UAE's First Gulf Bank raises $560m from sukuk sale

Sources says total subscriptions were around $3.8bn; deal attracts more than 200 orders
UAE's First Gulf Bank raises $560m from sukuk sale
(ITP Images)
By Reuters
Tue 26 Jul 2011 06:50 PM

UAE lender First Gulf Bank raised $650 million from the sale of five-year Islamic bonds, or sukuk, on Tuesday, in a significantly oversubscribed deal that benefited from solid global demand for Sharia-compliant paper.

The sukuk priced at 200 basis points over five-year midswaps, in line with earlier guidance, offering a profit rate - equivalent to a coupon - of 3.797 percent, two sources involved in the deal said.

One of the sources, who has direct knowledge of the transaction, said total subscriptions were around $3.8 billion and the deal attracted more than 200 orders.

A regional trader said FGB's sukuk was already trading 1 point higher soon after pricing, at 4.10pm UAE time.

Earlier, two market sources said that the bank, the UAE's second-biggest lender by market value, had cancelled the final leg of roadshows in Switzerland on Tuesday.

Investor appetite for Islamic debt from the region has proved resilient despite market volatility.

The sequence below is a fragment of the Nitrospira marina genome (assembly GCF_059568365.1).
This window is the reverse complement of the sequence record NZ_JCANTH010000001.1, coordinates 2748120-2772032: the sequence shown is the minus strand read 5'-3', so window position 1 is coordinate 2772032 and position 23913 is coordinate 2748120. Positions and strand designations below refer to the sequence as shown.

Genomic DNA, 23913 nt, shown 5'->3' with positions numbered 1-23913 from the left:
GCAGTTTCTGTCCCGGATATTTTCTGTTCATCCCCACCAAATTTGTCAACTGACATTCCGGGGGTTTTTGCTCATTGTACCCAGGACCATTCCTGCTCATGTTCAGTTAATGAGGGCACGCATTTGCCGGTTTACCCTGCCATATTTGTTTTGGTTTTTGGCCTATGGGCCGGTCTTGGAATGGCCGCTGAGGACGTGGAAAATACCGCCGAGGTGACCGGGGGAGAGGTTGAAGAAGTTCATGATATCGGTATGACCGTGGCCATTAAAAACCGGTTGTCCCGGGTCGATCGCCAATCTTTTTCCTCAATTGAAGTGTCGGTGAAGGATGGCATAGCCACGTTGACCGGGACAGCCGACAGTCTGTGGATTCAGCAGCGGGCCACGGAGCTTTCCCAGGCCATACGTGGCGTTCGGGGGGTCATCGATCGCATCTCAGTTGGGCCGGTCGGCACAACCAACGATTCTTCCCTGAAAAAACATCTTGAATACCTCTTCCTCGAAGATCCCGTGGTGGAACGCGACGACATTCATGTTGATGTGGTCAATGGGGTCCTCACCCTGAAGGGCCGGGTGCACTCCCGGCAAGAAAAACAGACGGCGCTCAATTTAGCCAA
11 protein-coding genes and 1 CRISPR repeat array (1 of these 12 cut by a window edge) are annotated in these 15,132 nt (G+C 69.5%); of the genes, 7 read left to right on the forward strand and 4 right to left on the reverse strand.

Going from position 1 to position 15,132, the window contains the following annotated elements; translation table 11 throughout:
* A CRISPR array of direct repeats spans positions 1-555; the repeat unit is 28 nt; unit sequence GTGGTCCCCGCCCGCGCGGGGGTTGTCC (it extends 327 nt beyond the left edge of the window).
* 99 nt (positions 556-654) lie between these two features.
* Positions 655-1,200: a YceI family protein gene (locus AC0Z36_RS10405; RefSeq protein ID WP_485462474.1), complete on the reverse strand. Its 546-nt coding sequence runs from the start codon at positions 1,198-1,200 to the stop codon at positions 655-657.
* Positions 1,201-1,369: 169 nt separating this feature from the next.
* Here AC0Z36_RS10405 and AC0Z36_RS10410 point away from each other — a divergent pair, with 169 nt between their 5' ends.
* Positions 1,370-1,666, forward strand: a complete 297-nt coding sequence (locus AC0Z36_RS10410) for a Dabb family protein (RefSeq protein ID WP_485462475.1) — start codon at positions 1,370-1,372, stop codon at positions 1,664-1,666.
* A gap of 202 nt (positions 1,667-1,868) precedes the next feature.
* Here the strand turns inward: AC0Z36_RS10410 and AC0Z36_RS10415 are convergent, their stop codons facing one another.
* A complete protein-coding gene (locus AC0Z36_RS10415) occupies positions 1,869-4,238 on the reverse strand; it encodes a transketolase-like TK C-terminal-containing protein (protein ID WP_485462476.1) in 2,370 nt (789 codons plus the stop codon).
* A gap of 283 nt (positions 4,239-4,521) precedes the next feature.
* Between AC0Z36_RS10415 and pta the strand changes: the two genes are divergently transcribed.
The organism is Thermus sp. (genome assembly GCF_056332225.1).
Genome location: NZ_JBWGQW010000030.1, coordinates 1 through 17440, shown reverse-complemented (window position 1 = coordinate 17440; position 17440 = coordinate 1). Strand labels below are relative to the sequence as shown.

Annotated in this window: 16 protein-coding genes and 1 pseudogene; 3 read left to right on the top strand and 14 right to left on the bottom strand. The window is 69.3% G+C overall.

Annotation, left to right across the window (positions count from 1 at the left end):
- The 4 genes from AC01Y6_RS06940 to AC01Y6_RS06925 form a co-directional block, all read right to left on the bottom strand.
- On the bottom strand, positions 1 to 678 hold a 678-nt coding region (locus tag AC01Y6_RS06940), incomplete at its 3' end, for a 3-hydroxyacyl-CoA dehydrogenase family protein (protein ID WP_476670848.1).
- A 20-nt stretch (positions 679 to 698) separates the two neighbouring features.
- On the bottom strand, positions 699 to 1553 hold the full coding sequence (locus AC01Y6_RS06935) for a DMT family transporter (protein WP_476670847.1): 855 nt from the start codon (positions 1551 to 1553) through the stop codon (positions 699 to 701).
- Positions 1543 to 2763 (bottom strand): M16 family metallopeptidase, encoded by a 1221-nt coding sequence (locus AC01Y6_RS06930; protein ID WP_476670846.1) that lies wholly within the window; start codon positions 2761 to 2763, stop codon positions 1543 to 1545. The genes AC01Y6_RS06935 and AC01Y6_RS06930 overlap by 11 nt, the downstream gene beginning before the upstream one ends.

Issues from entities such as Sharjah Islamic Bank , which launched a $400 million sukuk in May, and HSBC Middle East, with a $500 million offering the same month, have already set a positive tone with both issues well oversubscribed.

Citi , Standard Chartered and HSBC were mandated bookrunners for the FGB issue, while Dubai Islamic Bank and National Bank of Abu Dhabi were appointed senior co-managers.

Three other UAE-based Islamic banks were appointed co- managers.

FGB, 67 percent owned by Abu Dhabi's ruling family, set up a new $3.5 billion Islamic bond programme this month, paving the way for its first sukuk sale.

Recent market volatility, mainly due to euro zone debt worries, led some other Gulf issuers, including Abu Dhabi's Dolphin Energy and Tourism Development and Investment Co (TDIC), to refrain from issuing bonds until conditions are considered more stable.

But FGB was able to take advantage of improved market sentiment, after a new Greek debt deal was agreed last week, and a limited window of opportunity to issue ahead of the holy month of Ramadan.

The bank this month reported a 13 percent rise in second-quarter profit.

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